For people using the NHS regularly, our proposals will support their GP and healthcare specialists to work together to arrange treatment and interventions that either prevent illness or prevent their conditions deteriorating into acute illness. This population health approach will be informed by better data and understanding of local populations, identifying those who are at risk and who we can impact, with a view to designing a more proactive way of planning and delivering care. It will mean that social care providers can receive emergency financial support when needed to prevent instability in care for the most vulnerable people in our communities. For staff working across the NHS, public health and social care, it should mean that there are fewer bureaucratic hurdles to overcome when they are just trying to do their job. It will support hospitals, GPs, local authorities and voluntary partners to work together to plan how they will address the health needs of their populations in the years ahead, including the use of technology, so that over time the people we care for can live healthier lives for longer. And it will ensure that the quality and safety of care continues to improve, through enhanced use of data, with investigations of things that go wrong so mistakes can be learned from.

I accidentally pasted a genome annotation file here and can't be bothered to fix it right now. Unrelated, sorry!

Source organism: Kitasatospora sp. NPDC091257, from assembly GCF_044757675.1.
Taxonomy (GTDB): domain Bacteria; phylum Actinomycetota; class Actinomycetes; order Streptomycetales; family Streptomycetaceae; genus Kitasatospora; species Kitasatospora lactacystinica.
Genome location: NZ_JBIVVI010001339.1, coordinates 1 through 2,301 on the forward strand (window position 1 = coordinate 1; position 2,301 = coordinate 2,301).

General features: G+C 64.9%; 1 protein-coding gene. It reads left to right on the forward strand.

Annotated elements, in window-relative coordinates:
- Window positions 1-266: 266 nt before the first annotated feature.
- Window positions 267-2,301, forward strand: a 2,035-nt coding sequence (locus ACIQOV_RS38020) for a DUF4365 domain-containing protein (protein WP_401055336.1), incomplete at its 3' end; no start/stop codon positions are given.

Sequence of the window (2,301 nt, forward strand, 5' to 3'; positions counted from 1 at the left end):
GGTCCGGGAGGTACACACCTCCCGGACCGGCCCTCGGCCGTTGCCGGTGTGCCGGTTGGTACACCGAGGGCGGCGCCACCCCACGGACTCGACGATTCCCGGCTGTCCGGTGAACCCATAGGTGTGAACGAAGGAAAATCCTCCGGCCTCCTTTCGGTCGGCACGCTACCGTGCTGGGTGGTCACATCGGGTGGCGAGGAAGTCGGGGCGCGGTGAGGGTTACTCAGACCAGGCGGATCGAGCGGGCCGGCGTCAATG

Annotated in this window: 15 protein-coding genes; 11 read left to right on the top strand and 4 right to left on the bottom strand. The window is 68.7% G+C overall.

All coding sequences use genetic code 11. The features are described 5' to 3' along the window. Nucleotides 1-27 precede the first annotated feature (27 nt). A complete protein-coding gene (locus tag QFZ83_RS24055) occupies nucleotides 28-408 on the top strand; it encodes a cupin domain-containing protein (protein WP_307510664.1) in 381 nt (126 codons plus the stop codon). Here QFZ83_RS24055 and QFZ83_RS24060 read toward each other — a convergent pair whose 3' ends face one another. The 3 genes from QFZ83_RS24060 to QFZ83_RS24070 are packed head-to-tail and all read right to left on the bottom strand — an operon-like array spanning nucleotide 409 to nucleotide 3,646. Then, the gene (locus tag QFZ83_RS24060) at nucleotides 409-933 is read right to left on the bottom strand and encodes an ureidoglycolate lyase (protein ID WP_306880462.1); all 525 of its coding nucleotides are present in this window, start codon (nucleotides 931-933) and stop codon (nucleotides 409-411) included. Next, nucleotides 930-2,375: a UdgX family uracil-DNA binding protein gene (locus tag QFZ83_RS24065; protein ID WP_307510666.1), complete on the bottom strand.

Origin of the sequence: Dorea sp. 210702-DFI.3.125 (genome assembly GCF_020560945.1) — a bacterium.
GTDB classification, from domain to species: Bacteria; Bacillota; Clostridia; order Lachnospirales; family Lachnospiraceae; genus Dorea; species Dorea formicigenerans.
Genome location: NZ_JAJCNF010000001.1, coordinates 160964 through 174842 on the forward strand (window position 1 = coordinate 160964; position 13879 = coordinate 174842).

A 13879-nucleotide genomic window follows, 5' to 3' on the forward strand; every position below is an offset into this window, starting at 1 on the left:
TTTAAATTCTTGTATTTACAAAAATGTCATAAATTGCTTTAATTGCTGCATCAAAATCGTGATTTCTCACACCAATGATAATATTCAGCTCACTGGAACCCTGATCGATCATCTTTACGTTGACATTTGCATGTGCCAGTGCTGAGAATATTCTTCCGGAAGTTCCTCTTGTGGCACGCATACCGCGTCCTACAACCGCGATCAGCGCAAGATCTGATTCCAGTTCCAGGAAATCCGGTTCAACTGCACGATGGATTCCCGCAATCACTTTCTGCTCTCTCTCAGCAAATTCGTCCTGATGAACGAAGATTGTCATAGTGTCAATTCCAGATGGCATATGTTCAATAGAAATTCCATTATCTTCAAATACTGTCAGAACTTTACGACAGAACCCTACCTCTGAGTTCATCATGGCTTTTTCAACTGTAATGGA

But no one recognises more than does the government, and certainly no one recognises more than I do, that no legislation, however wisely conceived and however efficiently embodied in an Act of Parliament, can ever give the public a great health service unless the people who administer it want to do it and are enthusiastic in doing it.